- The date for making 2019 contributions to a traditional or Roth IRA has been extended from April 15 to July 15. (Be sure to let your plan custodian know the contribution should be coded for 2019, not 2020, if that’s your intent.)
- Required minimum distributions (RMDs) will be waived for 2020. This will allow retirees who don’t need or want to withdraw retirement funds to avoid these forced distributions. Another plus: It means retirees won’t be paying taxes on withdrawals that are based strictly on Dec. 31, 2019, account values, when the markets still experienced a bull run.
- Individuals who are under 59½ can take up to a $100,000 coronavirus-related hardship distribution from a 401(k) or other qualified retirement account through 2020 without paying the 10% early withdrawal penalty. They’ll still have to pay income taxes on any withdrawals, but under this provision, they can stretch those taxes over three years instead of paying them all in one year. Or, they can replace the funds within three years without worrying about the annual cap on contributions. (Savers who are older than 59½ are also eligible to take advantage of the three-year tax deferral/payback provision.) Again, this is a hardship distribution, and should be used only as a last resort by those who are truly strapped for cash.
Small business loans
The federal government also has several programs in the works to help small-business owners and their employees. These include Small Business Administration loans and grants to help with costs such as payroll and paid leave, group health care expenses, rent and utility payments. The loans come with friendly terms and relaxed eligibility standards and may be up to 100% forgivable if expenditures meet certain criteria. The first round of money has already been claimed — don’t delay in applying for the second round. For more information, check out www.sba.gov/coronavirus.
Unemployment and paid sick leave
These programs also have been expanded to help those affected by the coronavirus. Under the CARES Act, unemployed workers may receive a $600 per week increase to what they normally would receive in state benefits for up to four months, until July 31. The temporary Pandemic Unemployment Assistance program also will offer some benefits to workers who traditionally wouldn’t qualify, including those who are self-employed or independent contractors. And the Families First Coronavirus Response Act provides protections for employees at small- to midsize companies and self-employed and gig workers who have coronavirus-related absences. These benefits may take a while to access, depending on demand, so again, start the application process as soon as you are eligible.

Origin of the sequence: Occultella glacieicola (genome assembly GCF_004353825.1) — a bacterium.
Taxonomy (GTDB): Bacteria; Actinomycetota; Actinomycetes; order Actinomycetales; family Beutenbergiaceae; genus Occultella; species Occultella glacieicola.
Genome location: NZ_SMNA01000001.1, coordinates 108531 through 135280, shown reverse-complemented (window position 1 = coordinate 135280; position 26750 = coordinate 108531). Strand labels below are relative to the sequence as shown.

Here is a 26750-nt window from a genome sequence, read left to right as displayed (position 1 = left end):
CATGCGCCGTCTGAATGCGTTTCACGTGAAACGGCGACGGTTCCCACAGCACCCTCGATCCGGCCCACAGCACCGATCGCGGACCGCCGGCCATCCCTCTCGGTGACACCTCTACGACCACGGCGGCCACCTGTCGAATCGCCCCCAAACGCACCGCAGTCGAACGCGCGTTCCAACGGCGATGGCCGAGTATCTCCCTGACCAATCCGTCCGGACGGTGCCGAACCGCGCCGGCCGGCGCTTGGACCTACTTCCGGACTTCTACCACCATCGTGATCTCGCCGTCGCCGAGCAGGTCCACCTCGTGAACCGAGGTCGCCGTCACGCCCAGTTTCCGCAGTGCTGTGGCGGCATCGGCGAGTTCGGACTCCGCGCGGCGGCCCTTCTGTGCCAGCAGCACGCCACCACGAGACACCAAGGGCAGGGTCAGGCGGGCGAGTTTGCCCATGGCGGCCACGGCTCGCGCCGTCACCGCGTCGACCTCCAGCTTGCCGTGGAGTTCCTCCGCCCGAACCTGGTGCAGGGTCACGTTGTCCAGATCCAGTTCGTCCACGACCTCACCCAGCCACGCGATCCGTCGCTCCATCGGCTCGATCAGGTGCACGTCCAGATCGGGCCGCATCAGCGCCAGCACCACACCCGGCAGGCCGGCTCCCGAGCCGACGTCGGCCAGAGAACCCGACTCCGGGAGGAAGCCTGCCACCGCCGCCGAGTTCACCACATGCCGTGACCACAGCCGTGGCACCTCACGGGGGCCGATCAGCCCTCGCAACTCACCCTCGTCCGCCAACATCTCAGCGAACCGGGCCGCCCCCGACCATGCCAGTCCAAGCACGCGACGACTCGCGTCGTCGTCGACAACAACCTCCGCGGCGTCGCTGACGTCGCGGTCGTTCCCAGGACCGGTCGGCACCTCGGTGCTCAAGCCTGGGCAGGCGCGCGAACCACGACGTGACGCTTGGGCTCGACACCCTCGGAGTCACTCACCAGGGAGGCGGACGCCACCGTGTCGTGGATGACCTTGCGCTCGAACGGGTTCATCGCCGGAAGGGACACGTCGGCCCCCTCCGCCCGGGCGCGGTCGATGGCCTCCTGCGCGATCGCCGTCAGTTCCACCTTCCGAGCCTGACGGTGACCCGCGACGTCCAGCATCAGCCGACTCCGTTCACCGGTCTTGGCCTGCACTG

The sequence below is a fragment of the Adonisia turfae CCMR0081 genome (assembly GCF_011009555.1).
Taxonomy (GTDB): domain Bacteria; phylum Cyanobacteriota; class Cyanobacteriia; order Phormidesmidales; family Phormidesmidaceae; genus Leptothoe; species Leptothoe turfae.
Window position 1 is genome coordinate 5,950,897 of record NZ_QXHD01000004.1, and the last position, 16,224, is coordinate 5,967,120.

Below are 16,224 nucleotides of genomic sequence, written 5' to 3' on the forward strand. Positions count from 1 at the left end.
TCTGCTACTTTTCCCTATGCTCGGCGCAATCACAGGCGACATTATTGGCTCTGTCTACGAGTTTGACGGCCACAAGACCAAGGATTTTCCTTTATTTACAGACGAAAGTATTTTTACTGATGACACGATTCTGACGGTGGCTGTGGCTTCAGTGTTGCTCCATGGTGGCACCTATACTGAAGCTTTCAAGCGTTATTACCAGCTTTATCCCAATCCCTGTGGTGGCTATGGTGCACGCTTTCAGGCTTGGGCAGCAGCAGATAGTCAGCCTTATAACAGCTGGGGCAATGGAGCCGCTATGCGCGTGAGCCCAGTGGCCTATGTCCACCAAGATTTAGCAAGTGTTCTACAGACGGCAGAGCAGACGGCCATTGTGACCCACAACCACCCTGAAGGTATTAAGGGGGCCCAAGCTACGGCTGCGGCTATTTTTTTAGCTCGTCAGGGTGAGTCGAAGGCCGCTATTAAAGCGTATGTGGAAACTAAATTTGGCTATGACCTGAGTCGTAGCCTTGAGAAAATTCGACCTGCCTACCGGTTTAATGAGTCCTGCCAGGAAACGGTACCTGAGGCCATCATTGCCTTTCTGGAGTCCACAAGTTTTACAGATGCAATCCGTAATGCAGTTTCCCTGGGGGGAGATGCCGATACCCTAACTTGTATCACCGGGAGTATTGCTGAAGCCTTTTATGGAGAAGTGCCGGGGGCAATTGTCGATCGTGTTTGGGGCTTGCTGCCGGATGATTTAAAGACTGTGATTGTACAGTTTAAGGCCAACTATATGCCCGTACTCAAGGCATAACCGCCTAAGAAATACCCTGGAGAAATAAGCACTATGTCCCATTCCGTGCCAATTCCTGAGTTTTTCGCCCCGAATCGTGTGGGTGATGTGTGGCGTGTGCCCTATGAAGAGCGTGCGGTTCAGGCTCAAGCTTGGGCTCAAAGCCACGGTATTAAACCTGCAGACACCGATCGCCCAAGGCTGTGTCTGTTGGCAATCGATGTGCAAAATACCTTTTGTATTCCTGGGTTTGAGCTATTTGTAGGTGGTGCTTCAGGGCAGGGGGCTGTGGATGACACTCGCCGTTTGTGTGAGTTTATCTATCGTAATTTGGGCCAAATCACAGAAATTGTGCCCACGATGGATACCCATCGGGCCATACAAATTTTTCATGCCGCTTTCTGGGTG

These are just a few of the measures designed to offer relief to those who have lost income — or expect to lose income in the future — because of the pandemic. Additional aid is in the works. If you’re working with a financial adviser, ask for regular updates regarding news that pertains to you and your plan. Planning for uncertainty should always be part of your plan in both thriving and declining environments. You don’t have to check your account balances constantly (in fact, you may want to avoid it), but you should stay on top of any rule or benefit changes as they happen.
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The appearances in Kiplinger were obtained through a PR program. The columnist received assistance from a public relations firm in preparing this piece for submission to Kiplinger.com. Kiplinger was not compensated in any way.
Kim Franke-Folstad contributed to this article.
About the Author
President and Managing Partner, InPower Investments & Wealth Strategies
Leslie C. Verkuilen is an Investment Adviser Representative and licensed insurance agent. She is President of Wisconsin-based InPower Investments & Wealth Strategies and Managing Partner of Independent Retirement Group. She is passionate about informing and motivating clients, helping them succeed with their personal and business goals.